Broadcast:

One source, ALL destinations. This is usually the least efficient traffic type and is part of why most networks don't have one all-encompassing VLAN, but instead use a number of subnetworks. With some exceptions, this traffic type is exclusively for when a source doesn't know how to get to a destination, e.g. ARP.

Mayfly Perspective:
Source device originates packet and the next layer 2 device floods on all ports but the origin (unless it's a hub). This traffic is subsequently dropped by all layer 3 forwarding devices unless a broadcast helper address is configured.
Anycast:

Unicast with a twist. Addresses (or networks) are advertised by multiple nodes, all capable of providing a service, enabling an end device to speak to the nearest available node.

Mayfly Perspective:
Source device originates packet and forwards on the appropriate interface leverages whatever routing metrics will choose. Next Layer 3 device will forward traffic to the available node with the most favorable routing protocol metric. 
There's a lot to unpack here. Let's focus on the main points re: Anycast:
  • It DOES forward to the nearest available node, and if configured correctly, will use less reachable nodes as a backup.
  • It DOES NOT load balance traffic in any meaningful way.
  • It DOES NOT retain state
This is a pretty big deal-breaker, but let's keep in mind that we have more tools - these incapabilities are completely achievable. The only things you need to provide to make a anycast service are:
  • A load balancer
  • A load balancer that provides stateful services, or one that will synchronize state.
  • A load balancer
NSX-T conveniently provides the above with fully integrated routing and switching (We set up BGP, the routing protocol of the internet before), and adds micro-segmentation firewalling to boot. I'll cover more of that on the next post.

Before we go much further, this is a critically important that we understand something very fundamental.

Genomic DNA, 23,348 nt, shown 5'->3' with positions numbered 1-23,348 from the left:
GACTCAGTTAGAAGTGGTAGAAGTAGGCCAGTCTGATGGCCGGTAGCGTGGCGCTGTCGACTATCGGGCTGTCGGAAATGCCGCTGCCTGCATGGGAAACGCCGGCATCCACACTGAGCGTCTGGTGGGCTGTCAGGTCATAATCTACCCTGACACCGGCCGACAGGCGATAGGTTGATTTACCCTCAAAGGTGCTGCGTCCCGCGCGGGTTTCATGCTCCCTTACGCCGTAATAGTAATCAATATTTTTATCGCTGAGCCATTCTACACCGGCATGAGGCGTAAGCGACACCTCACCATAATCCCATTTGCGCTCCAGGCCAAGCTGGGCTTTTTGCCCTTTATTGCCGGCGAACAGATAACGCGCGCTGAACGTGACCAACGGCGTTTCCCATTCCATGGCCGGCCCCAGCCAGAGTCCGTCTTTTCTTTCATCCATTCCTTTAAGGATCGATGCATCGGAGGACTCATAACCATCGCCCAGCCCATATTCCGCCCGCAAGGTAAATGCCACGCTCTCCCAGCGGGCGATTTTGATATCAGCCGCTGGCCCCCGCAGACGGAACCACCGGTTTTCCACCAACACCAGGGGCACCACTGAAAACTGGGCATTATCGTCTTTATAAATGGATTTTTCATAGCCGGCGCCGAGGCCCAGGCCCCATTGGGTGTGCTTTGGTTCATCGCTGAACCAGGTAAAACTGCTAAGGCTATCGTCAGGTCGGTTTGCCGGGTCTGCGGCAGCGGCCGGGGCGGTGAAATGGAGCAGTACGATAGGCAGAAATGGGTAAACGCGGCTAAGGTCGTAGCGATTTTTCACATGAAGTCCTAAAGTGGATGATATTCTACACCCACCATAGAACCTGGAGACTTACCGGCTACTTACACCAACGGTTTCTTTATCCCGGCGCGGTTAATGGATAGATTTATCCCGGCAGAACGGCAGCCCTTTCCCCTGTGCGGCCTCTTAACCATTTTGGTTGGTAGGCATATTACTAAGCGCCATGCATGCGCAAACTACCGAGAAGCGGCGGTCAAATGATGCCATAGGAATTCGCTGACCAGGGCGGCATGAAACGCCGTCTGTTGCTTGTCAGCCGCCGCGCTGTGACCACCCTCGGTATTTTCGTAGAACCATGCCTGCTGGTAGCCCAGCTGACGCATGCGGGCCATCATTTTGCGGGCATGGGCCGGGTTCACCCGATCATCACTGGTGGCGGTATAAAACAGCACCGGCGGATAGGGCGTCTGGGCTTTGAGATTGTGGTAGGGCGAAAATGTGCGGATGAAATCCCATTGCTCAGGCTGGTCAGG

ALL OVERLAY NETWORKING WITH NSX-T, SHOULD BE ANYCAST BY DESIGN.

I know it sounds dramatic, but VMWare's concept of a "transport zone" seems to imply that universal reachability via a PORTABLE SUBNET is the primary goal. In NSX-V, this was described as a Universal Distributed Logical Router (UDLR), and does not appear to be fully implemented in NSX-T. As a network designer, we should plan for universal reachability leveraging the Anycast model, e.g. "Will the nearest NSX-T Edge please stand up" wherever possible. 

Hopefully, it is clear by now, but Anycast isn't a specific IP message type, but instead a design for network reachability. It's commonly Unicast, but can be multicast if an implementation is carefully designed. The core principle for Anycast is to provide the shortest path to an asset, to the best knowledge of the network routing protocol.

More on the practical side of this post, but common Anycast applications include:
  • DNS
  • Application load balancers
  • Content Delivery Networks (CDNs)
Coming soon - how to do this with NSX-T!

Saturday, October 12, 2019

BGP Graceful Restart, some inter-platform oddities, what to do with it

Since most of NSX-T runs in a firewall mode of sorts, it's probably worthwhile to discuss on of the less well-known routing protocol features - Graceful Restart.